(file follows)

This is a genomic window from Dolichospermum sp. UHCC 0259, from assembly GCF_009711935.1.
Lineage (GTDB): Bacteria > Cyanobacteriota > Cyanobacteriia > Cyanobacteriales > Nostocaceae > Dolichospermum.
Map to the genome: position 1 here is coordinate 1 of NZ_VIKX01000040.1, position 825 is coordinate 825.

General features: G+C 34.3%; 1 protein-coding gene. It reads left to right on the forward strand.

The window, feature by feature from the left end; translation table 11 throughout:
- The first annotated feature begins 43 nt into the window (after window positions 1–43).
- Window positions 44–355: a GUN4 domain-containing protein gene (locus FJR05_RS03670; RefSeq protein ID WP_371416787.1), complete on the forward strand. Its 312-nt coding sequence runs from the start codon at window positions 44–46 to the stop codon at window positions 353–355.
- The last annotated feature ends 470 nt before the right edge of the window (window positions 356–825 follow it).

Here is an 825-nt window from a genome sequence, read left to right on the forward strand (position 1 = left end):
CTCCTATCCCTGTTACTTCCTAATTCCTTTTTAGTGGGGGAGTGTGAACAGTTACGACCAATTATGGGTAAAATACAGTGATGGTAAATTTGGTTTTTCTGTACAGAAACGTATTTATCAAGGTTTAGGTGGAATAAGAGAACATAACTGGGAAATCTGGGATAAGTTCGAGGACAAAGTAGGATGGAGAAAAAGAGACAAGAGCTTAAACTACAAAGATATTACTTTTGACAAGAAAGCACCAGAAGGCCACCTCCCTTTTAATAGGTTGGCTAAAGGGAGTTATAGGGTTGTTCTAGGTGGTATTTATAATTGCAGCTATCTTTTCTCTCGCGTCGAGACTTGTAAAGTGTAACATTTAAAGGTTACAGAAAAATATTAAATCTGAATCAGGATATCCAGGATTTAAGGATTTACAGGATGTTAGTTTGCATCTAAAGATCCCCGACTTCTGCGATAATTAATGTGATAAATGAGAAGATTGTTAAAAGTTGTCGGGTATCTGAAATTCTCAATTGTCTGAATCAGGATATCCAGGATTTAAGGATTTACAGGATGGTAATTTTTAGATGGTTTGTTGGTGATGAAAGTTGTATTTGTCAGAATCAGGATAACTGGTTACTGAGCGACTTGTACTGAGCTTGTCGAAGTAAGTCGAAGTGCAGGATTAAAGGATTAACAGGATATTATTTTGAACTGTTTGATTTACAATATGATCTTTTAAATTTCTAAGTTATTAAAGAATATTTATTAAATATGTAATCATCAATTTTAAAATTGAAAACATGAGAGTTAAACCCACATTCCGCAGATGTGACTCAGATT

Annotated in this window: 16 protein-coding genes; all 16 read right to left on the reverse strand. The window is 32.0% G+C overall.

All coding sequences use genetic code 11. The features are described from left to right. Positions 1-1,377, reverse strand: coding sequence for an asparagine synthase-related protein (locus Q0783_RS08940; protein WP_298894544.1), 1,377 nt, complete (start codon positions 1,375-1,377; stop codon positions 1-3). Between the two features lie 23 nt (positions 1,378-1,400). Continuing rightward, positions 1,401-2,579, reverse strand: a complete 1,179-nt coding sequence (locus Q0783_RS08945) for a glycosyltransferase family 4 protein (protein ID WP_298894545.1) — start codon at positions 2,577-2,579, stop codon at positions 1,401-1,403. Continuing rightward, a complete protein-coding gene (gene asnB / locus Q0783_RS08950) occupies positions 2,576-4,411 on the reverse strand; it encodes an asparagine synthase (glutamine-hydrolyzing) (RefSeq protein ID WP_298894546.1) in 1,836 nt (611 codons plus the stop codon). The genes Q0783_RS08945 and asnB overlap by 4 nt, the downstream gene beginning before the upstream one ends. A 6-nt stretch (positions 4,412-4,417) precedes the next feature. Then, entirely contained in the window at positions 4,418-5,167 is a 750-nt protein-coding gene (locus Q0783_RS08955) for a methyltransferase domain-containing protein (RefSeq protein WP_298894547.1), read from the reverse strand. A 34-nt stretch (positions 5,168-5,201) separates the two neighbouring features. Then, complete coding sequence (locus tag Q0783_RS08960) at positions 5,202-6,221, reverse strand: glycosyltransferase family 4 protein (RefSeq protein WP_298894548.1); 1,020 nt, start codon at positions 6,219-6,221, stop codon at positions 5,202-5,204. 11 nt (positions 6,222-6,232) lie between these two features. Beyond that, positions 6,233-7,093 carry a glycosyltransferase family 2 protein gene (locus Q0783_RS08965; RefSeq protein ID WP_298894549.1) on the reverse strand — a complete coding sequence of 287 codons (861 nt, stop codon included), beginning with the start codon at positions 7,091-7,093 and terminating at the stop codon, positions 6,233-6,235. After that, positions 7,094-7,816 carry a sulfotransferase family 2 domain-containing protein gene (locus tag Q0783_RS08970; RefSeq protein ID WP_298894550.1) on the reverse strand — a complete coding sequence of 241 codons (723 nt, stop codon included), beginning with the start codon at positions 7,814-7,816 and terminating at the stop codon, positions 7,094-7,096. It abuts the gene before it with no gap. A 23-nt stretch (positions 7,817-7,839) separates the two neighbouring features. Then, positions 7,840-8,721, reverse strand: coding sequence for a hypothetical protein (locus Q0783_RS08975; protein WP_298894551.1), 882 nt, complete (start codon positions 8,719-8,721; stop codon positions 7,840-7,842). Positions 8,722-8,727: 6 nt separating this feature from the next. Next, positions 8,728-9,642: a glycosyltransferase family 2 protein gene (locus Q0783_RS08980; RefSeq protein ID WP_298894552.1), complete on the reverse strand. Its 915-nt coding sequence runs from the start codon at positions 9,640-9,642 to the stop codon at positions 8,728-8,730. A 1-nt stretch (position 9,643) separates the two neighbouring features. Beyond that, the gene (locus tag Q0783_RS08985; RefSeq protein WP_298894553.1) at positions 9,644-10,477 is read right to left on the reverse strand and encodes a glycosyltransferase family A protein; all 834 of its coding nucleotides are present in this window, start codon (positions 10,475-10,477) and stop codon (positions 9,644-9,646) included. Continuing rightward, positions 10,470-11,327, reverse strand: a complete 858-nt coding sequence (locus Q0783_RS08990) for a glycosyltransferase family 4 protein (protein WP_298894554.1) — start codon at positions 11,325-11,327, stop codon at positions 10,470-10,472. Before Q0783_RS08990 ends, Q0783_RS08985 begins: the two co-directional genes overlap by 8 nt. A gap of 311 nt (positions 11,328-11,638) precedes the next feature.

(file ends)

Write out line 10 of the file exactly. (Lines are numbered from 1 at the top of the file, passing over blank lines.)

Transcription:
CTCCTATCCCTGTTACTTCCTAATTCCTTTTTAGTGGGGGAGTGTGAACAGTTACGACCAATTATGGGTAAAATACAGTGATGGTAAATTTGGTTTTTCTGTACAGAAACGTATTTATCAAGGTTTAGGTGGAATAAGAGAACATAACTGGGAAATCTGGGATAAGTTCGAGGACAAAGTAGGATGGAGAAAAAGAGACAAGAGCTTAAACTACAAAGATATTACTTTTGACAAGAAAGCACCAGAAGGCCACCTCCCTTTTAATAGGTTGGCTAAAGGGAGTTATAGGGTTGTTCTAGGTGGTATTTATAATTGCAGCTATCTTTTCTCTCGCGTCGAGACTTGTAAAGTGTAACATTTAAAGGTTACAGAAAAATATTAAATCTGAATCAGGATATCCAGGATTTAAGGATTTACAGGATGTTAGTTTGCATCTAAAGATCCCCGACTTCTGCGATAATTAATGTGATAAATGAGAAGATTGTTAAAAGTTGTCGGGTATCTGAAATTCTCAATTGTCTGAATCAGGATATCCAGGATTTAAGGATTTACAGGATGGTAATTTTTAGATGGTTTGTTGGTGATGAAAGTTGTATTTGTCAGAATCAGGATAACTGGTTACTGAGCGACTTGTACTGAGCTTGTCGAAGTAAGTCGAAGTGCAGGATTAAAGGATTAACAGGATATTATTTTGAACTGTTTGATTTACAATATGATCTTTTAAATTTCTAAGTTATTAAAGAATATTTATTAAATATGTAATCATCAATTTTAAAATTGAAAACATGAGAGTTAAACCCACATTCCGCAGATGTGACTCAGATT